So, I got one of my Christmas wishes this year: We put up Aunt Margaret’s Christmas tree!

So far this year, to supplement the original spotlight spinner, we picked up one of those “shimmering effect” LED motion projectors, which people often use outdoors to beam groovy colors onto their homes. The original spotlight spinner is another nifty artifact from another time.

We’re being nice to the old spotlight by mostly using the new one on the tree, and it looks pretty nifty! We can “choose from 6 color options”! Red, red and green, blue, blue and red (which just looks pinkish to me), green, and green and blue (which makes me think of an aquarium). The gizmo even comes with a remote control, so I can sit in my chair and make it change colors.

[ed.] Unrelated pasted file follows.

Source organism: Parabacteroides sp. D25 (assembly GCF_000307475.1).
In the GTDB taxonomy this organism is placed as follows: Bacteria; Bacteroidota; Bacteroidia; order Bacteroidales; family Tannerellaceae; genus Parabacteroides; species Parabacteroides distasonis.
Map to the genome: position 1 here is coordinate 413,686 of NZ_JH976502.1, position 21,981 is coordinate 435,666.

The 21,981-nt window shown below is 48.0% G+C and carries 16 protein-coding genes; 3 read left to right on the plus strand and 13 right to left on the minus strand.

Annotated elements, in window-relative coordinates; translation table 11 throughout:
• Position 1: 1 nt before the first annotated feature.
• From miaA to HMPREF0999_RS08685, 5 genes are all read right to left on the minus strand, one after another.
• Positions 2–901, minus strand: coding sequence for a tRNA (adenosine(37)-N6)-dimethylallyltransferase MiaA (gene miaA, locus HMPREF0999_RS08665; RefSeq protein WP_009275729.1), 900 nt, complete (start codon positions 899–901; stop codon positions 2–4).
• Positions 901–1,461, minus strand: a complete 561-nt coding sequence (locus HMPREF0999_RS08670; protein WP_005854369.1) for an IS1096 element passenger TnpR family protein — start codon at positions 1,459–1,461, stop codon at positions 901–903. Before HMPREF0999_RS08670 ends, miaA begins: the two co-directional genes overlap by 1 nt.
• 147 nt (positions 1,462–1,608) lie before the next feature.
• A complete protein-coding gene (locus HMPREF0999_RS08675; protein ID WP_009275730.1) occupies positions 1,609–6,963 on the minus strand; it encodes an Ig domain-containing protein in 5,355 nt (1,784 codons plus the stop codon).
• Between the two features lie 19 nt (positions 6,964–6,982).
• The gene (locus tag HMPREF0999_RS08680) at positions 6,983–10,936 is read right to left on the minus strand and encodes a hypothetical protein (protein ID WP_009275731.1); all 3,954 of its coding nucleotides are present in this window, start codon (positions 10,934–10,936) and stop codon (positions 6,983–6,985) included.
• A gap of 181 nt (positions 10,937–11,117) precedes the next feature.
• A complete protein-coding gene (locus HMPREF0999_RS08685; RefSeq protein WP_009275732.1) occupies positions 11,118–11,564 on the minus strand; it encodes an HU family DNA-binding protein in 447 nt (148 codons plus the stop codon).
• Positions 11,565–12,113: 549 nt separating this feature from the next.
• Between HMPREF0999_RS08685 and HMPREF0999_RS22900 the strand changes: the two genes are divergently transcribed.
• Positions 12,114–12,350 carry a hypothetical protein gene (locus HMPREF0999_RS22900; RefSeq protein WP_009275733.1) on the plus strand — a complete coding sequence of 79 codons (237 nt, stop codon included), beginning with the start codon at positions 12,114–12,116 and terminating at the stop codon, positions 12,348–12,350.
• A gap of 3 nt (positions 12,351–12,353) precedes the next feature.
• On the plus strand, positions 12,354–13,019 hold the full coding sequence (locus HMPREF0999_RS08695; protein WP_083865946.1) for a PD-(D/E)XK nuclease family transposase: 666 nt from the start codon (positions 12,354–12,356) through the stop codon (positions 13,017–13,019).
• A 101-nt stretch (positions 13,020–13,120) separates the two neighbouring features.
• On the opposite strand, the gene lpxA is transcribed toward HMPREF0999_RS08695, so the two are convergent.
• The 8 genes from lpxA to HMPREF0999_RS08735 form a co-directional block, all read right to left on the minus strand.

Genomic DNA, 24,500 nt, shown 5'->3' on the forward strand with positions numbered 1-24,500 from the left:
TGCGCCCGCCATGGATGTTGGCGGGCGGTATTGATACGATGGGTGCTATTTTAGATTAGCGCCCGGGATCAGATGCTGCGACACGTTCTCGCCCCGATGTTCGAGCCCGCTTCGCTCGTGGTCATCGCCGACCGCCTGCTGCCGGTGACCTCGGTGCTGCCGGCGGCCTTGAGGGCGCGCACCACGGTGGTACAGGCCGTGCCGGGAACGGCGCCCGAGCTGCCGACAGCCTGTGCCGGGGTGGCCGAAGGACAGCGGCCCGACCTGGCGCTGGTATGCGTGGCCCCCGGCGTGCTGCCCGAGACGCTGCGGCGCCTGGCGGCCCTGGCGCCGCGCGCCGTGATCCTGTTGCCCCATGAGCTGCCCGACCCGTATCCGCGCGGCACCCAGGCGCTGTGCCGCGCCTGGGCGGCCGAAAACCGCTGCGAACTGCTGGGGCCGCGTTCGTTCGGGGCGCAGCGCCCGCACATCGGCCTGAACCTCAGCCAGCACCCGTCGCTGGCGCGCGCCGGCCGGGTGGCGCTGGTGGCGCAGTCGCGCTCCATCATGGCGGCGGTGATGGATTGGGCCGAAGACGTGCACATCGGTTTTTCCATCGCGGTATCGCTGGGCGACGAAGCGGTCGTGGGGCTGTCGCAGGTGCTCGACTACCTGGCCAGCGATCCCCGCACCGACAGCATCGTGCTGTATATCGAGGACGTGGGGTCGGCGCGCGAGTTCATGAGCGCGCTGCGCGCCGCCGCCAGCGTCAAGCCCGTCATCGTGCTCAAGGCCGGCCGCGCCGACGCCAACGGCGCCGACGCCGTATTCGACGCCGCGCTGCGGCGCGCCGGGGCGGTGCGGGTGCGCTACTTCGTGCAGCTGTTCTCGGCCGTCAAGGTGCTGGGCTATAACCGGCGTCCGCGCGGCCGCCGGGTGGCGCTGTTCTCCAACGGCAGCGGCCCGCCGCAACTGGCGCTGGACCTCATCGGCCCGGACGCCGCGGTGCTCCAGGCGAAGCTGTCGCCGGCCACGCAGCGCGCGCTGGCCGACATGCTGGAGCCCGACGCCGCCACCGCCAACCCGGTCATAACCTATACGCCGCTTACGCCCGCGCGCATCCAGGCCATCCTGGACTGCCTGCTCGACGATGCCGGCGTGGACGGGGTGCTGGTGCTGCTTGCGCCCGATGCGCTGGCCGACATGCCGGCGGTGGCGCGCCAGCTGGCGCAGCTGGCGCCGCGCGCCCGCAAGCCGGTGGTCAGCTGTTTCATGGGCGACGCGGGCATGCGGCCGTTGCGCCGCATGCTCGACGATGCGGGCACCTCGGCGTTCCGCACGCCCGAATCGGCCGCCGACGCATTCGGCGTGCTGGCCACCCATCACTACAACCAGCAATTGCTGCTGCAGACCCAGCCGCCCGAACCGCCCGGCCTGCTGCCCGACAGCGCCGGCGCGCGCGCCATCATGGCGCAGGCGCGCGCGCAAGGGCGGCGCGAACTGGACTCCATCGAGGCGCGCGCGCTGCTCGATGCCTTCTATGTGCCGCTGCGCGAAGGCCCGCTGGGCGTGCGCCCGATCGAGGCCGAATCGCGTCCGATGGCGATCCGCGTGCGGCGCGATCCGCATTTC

Would Aunt Margaret’s like the new color projector? Who knows. . . . but I'd like to think she'd love it!


Osage Bluff Quilter said...

Aluminum tree envy! I saw where Shop Girl on Boonville rd had one,but I never made it there. Your whole collection is amazing!! Boxes add so much value to it all.

I too have a purple fish on my tree,

Merry Christmas to you, Sue, and the same to your Dad!

Jenice said...

The treasurers you have buried in that house!! Reading about them is always a delightful experience, Miss reading about your baking experiences this year but your name as has been mention in several emails with daughter Ellen as I try to recreate some German Goodies!

Julianna Schroeder said...

Thank you, my friends, for you kind comments! It is funny that so much of our families' "history" (in terms of objects) has ended up with us. We truly feel like we're only the current "caretakers" of these things. But for me, the only kind of value that matters is that they evoke such strong memories of our relatives, now gone, and of the good times we had together. They are like time machines that help me go back temporarily and live and breathe memories of my childhood. Thank you again for your comments, and I wish you a merry Christmas and happy new year!